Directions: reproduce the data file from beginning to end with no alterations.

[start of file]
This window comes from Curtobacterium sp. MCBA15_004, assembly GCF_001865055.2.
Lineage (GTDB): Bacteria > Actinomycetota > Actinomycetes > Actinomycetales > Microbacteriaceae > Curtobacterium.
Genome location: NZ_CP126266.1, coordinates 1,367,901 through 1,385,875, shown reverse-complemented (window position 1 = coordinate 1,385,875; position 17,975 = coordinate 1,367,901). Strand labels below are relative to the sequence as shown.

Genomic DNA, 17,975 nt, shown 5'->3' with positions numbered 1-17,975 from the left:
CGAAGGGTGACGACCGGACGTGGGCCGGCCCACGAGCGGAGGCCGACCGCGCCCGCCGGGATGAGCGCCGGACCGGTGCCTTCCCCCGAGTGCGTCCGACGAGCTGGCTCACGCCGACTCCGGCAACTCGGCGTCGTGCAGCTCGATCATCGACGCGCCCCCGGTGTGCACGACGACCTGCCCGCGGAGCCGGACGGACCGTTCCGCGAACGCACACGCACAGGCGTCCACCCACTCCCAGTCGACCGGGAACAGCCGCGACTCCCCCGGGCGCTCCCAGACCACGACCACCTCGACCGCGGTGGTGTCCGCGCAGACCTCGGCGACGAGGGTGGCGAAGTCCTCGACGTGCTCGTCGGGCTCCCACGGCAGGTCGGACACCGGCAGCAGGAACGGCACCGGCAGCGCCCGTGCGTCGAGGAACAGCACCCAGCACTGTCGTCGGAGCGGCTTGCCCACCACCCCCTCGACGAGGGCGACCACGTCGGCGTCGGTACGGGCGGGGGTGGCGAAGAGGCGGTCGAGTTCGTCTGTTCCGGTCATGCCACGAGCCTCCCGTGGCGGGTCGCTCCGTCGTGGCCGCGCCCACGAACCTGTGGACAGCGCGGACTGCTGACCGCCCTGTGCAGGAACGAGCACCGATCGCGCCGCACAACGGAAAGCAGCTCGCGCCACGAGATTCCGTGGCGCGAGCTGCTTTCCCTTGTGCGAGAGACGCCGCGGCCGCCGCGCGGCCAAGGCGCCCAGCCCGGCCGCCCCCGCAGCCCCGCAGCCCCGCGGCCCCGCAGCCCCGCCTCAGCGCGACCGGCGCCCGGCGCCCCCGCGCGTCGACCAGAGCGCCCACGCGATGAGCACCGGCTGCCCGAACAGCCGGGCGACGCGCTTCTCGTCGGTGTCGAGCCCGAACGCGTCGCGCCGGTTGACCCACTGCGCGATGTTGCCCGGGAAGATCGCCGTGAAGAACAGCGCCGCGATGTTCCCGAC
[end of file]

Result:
This window comes from Curtobacterium sp. MCBA15_004, assembly GCF_001865055.2.
Lineage (GTDB): Bacteria > Actinomycetota > Actinomycetes > Actinomycetales > Microbacteriaceae > Curtobacterium.
Genome location: NZ_CP126266.1, coordinates 1,367,901 through 1,385,875, shown reverse-complemented (window position 1 = coordinate 1,385,875; position 17,975 = coordinate 1,367,901). Strand labels below are relative to the sequence as shown.

Genomic DNA, 17,975 nt, shown 5'->3' with positions numbered 1-17,975 from the left:
CGAAGGGTGACGACCGGACGTGGGCCGGCCCACGAGCGGAGGCCGACCGCGCCCGCCGGGATGAGCGCCGGACCGGTGCCTTCCCCCGAGTGCGTCCGACGAGCTGGCTCACGCCGACTCCGGCAACTCGGCGTCGTGCAGCTCGATCATCGACGCGCCCCCGGTGTGCACGACGACCTGCCCGCGGAGCCGGACGGACCGTTCCGCGAACGCACACGCACAGGCGTCCACCCACTCCCAGTCGACCGGGAACAGCCGCGACTCCCCCGGGCGCTCCCAGACCACGACCACCTCGACCGCGGTGGTGTCCGCGCAGACCTCGGCGACGAGGGTGGCGAAGTCCTCGACGTGCTCGTCGGGCTCCCACGGCAGGTCGGACACCGGCAGCAGGAACGGCACCGGCAGCGCCCGTGCGTCGAGGAACAGCACCCAGCACTGTCGTCGGAGCGGCTTGCCCACCACCCCCTCGACGAGGGCGACCACGTCGGCGTCGGTACGGGCGGGGGTGGCGAAGAGGCGGTCGAGTTCGTCTGTTCCGGTCATGCCACGAGCCTCCCGTGGCGGGTCGCTCCGTCGTGGCCGCGCCCACGAACCTGTGGACAGCGCGGACTGCTGACCGCCCTGTGCAGGAACGAGCACCGATCGCGCCGCACAACGGAAAGCAGCTCGCGCCACGAGATTCCGTGGCGCGAGCTGCTTTCCCTTGTGCGAGAGACGCCGCGGCCGCCGCGCGGCCAAGGCGCCCAGCCCGGCCGCCCCCGCAGCCCCGCAGCCCCGCGGCCCCGCAGCCCCGCCTCAGCGCGACCGGCGCCCGGCGCCCCCGCGCGTCGACCAGAGCGCCCACGCGATGAGCACCGGCTGCCCGAACAGCCGGGCGACGCGCTTCTCGTCGGTGTCGAGCCCGAACGCGTCGCGCCGGTTGACCCACTGCGCGATGTTGCCCGGGAAGATCGCCGTGAAGAACAGCGCCGCGATGTTCCCGAC